Your browser doesn't support javascript.


The European Society of Cardiology (ESC) recommends the 0/1-h algorithm for rapid triage of patients with suspected non-ST-segment elevation myocardial infarction (MI). However, its impact on patient management and safety when routinely applied is unknown.


This study sought to determine these important real-world outcome data.


In a prospective international study enrolling patients presenting with acute chest discomfort to the emergency department (ED), the authors assessed the real-world performance of the ESC 0/1-h algorithm using high-sensitivity cardiac troponin T embedded in routine clinical care and its associated 30-day rates of major adverse cardiac events (MACE) (the composite of cardiovascular death and MI).


Among 2,296 patients, non-ST-segment elevation MI prevalence was 9.8%. In median, 1-h blood samples were collected 65 min after the 0-h blood draw. Overall, 94% of patients were managed without protocol violations, and 98% of patients triaged toward rule-out did not require additional cardiac investigations including high-sensitivity cardiac troponin T measurements at later time points or coronary computed tomography angiography in the ED. Median ED stay was 2 h and 30 min. The ESC 0/1-h algorithm triaged 62% of patients toward rule-out, and 71% of all patients underwent outpatient management. Proportion of patients with 30-day MACE were 0.2% (95% confidence interval: 03% to 0.5%) in the rule-out group and 0.1% (95% confidence interval: 0% to 0.2%) in outpatients. Very low MACE rates were confirmed in multiple subgroups, including early presenters.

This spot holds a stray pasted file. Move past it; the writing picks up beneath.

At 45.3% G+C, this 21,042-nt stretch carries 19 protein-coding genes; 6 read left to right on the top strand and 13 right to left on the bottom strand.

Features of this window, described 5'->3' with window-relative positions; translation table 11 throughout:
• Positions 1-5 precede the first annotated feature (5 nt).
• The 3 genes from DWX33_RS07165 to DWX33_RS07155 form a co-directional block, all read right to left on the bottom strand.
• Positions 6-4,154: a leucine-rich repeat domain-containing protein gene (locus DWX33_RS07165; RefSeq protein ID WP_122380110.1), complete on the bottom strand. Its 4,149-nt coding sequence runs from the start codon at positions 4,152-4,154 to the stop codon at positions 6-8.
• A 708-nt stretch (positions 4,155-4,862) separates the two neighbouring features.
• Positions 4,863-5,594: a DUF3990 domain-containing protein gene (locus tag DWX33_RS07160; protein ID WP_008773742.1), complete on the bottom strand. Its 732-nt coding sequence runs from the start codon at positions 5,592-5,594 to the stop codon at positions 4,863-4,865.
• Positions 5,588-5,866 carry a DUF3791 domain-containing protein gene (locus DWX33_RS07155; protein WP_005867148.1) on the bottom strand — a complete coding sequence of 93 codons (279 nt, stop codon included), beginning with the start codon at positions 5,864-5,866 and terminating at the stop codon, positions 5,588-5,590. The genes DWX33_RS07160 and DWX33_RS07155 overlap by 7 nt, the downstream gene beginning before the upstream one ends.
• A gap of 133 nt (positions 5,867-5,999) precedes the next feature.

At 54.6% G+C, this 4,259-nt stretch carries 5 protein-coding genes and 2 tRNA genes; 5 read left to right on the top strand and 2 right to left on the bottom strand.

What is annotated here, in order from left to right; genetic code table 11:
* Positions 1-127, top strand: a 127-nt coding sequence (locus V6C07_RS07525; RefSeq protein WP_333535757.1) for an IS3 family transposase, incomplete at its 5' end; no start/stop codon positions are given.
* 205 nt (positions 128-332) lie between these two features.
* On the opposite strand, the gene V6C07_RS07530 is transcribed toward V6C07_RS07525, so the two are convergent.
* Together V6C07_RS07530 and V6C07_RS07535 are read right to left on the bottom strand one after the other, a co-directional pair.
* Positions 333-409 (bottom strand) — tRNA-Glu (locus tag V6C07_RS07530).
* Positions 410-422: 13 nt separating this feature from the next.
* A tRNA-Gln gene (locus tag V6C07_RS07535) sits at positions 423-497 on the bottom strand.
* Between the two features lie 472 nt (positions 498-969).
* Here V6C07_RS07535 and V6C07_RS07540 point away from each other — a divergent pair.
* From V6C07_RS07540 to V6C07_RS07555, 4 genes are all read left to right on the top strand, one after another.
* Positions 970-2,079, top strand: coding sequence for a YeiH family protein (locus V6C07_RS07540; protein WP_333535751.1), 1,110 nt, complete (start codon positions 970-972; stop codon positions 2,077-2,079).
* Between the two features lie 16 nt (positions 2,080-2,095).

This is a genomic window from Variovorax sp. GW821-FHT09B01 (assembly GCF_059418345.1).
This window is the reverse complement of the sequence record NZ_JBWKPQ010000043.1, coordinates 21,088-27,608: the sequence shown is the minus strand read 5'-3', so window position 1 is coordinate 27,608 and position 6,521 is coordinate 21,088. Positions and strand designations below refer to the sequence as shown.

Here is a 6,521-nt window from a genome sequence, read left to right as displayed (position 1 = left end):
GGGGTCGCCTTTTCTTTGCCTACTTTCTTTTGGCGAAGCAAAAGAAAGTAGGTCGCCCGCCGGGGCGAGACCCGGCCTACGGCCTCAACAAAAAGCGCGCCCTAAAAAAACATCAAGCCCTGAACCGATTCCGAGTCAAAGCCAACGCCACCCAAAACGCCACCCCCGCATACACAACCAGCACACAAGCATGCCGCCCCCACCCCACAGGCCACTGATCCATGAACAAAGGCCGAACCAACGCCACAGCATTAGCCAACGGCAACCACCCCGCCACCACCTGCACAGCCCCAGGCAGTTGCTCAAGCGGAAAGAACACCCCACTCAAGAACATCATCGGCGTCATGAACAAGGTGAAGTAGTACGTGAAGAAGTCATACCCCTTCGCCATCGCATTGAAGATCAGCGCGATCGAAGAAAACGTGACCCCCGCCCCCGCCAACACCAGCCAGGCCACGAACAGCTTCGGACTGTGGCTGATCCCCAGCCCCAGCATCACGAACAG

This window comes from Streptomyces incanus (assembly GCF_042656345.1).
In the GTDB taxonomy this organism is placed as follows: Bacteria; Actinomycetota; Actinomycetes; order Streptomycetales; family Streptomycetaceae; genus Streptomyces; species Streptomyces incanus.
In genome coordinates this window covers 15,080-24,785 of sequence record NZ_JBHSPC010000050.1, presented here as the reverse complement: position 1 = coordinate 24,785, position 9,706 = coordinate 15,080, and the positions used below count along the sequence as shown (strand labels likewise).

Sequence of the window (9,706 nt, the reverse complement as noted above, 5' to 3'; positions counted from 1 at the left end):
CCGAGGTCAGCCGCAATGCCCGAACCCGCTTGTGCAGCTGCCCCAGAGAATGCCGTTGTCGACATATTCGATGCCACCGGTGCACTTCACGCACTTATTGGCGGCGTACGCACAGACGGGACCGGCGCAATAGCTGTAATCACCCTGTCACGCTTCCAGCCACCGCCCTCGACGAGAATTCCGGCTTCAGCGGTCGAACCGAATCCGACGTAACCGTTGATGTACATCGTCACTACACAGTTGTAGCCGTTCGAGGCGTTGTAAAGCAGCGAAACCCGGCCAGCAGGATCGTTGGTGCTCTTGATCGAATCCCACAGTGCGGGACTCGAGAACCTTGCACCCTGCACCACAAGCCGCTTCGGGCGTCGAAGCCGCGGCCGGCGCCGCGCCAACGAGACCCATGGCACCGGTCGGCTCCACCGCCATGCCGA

These real-world data document the excellent applicability, short time to ED discharge, and low rate of 30-day MACE associated with the routine clinical use of the ESC 0/1-h algorithm for the management of patients presenting with acute chest discomfort to the ED.





Texto completo: Disponível Coleções: Bases de dados internacionais Base de dados: MEDLINE Idioma: Inglês Revista: J Am Coll Cardiol Ano de publicação: 2019 Tipo de documento: Artigo